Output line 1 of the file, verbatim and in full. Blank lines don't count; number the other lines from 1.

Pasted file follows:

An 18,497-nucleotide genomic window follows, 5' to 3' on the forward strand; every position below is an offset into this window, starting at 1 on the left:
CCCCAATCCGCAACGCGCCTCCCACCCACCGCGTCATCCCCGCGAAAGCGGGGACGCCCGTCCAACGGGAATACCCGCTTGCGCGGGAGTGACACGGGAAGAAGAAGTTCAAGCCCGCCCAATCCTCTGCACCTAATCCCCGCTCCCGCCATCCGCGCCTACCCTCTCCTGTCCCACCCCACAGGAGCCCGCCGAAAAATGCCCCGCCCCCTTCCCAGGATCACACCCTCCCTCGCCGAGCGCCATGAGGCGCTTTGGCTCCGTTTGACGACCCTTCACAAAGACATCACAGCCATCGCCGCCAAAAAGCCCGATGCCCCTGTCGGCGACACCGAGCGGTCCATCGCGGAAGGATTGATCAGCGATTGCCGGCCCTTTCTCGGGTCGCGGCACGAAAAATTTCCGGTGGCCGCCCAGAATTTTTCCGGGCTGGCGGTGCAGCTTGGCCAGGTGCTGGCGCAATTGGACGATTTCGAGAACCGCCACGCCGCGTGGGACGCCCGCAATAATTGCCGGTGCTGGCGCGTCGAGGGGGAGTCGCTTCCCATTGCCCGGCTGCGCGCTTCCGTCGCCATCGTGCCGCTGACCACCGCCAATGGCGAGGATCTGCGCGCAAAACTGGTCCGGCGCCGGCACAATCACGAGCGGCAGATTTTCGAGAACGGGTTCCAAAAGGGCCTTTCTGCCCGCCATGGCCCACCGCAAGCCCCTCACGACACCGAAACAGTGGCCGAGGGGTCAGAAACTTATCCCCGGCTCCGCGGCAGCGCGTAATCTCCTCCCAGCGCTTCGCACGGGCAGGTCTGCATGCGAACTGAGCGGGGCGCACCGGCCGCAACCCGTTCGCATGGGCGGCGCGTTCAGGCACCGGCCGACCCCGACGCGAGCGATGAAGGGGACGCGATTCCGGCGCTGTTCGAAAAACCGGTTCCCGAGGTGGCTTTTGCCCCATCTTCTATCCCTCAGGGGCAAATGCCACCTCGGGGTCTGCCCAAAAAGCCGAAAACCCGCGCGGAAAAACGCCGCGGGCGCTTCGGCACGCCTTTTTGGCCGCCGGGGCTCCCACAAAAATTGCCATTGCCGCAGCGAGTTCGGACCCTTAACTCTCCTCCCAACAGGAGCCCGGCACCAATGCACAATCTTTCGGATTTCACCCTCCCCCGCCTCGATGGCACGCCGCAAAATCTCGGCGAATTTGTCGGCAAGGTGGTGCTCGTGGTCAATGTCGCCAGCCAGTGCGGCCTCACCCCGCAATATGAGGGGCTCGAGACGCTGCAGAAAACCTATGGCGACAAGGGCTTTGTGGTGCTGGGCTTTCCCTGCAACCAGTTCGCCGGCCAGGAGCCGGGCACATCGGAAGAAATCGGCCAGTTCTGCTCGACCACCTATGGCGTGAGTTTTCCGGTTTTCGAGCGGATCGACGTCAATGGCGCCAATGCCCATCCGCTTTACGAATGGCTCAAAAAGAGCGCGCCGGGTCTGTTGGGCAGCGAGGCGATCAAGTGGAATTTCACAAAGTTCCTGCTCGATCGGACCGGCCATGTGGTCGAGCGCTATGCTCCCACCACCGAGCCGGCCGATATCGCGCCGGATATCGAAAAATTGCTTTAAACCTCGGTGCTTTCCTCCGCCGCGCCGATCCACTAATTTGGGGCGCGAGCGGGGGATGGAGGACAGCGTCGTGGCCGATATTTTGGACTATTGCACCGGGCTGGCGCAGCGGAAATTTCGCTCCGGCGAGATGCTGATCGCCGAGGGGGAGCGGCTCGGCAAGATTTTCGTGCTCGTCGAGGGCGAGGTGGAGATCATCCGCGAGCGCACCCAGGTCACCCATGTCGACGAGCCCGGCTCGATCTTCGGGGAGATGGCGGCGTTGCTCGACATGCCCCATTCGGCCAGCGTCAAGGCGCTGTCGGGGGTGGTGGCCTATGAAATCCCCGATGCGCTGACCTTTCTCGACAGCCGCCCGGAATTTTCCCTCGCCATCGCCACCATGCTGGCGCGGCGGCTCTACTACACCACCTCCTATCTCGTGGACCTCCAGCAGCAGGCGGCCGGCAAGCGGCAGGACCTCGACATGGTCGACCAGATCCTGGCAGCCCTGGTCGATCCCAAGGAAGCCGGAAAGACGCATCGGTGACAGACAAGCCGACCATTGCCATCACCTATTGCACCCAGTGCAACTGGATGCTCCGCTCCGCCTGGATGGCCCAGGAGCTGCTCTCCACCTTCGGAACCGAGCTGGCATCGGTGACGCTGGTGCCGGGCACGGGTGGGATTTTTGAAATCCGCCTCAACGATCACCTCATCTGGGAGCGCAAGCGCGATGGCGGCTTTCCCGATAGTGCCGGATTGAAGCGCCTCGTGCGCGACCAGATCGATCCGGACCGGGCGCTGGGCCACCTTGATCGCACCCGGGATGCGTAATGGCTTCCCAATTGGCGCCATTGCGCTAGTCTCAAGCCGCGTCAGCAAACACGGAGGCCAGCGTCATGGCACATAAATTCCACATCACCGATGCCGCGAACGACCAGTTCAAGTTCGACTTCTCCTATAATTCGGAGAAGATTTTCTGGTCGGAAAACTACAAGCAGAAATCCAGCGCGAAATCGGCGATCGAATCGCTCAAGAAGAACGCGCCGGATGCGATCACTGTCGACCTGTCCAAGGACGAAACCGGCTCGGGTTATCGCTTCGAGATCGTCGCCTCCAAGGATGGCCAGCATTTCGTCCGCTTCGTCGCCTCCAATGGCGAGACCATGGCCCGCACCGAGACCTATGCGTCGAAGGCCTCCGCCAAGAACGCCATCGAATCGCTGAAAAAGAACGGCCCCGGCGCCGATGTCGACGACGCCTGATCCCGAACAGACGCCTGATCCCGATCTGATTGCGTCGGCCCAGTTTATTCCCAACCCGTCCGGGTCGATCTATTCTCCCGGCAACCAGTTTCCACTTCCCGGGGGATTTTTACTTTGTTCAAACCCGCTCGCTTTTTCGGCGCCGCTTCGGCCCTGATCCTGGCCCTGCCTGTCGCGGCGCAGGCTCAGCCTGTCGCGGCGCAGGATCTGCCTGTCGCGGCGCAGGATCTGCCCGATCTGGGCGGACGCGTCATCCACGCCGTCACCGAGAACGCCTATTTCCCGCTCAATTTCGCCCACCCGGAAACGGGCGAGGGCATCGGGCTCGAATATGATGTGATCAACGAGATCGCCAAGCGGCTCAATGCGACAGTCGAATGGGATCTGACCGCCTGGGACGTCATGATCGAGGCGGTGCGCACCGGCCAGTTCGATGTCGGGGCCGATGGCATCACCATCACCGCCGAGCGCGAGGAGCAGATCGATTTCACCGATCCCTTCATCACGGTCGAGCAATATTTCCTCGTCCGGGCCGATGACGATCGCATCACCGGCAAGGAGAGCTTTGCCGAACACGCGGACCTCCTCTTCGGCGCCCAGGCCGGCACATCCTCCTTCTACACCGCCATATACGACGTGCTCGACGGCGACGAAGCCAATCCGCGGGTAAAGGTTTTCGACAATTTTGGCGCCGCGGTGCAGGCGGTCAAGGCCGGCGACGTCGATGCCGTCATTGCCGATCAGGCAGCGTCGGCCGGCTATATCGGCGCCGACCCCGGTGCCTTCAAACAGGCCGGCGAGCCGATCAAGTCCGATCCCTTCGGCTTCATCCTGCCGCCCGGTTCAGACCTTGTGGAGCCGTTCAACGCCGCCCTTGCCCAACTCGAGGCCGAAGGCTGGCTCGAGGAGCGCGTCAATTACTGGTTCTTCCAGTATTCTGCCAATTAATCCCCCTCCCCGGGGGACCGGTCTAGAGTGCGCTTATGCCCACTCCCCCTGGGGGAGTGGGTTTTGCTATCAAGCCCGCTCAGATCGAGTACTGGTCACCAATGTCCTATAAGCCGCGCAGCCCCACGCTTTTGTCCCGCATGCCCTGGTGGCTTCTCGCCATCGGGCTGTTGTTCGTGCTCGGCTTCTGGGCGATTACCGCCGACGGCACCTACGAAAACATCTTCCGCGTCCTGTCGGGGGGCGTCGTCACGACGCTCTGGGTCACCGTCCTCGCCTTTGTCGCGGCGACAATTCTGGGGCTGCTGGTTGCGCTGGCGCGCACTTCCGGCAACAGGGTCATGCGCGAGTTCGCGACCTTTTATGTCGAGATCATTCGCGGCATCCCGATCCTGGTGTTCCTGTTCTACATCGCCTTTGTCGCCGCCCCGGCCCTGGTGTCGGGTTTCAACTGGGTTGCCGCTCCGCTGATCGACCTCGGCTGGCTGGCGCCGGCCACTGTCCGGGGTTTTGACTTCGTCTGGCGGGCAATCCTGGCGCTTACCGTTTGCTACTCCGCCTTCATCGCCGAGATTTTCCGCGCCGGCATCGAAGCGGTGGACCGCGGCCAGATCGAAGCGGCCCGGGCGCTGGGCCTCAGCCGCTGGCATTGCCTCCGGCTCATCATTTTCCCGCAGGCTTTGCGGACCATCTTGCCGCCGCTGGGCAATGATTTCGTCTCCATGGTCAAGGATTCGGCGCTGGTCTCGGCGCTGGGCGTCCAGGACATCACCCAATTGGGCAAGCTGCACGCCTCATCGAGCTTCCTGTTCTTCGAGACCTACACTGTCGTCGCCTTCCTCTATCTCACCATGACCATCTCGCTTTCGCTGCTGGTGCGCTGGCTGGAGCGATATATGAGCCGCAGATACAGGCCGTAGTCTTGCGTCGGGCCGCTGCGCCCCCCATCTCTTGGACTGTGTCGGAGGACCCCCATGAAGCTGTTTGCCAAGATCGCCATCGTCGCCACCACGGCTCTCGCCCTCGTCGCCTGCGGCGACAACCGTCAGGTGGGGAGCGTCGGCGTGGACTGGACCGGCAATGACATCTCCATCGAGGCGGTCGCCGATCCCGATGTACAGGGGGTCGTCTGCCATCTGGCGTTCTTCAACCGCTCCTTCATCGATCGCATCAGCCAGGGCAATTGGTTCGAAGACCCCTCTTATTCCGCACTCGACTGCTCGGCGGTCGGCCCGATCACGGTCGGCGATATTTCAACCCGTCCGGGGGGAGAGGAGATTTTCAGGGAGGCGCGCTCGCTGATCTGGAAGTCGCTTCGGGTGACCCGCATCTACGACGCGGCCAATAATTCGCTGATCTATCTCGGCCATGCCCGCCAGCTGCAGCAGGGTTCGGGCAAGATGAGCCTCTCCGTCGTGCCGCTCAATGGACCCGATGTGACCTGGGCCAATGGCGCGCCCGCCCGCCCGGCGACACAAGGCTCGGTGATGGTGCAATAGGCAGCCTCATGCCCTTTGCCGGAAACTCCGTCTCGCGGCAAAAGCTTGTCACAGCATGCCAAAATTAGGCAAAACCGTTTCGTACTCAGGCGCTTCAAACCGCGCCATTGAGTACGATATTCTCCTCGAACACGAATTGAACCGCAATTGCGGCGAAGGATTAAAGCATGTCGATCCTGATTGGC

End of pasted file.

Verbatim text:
An 18,497-nucleotide genomic window follows, 5' to 3' on the forward strand; every position below is an offset into this window, starting at 1 on the left: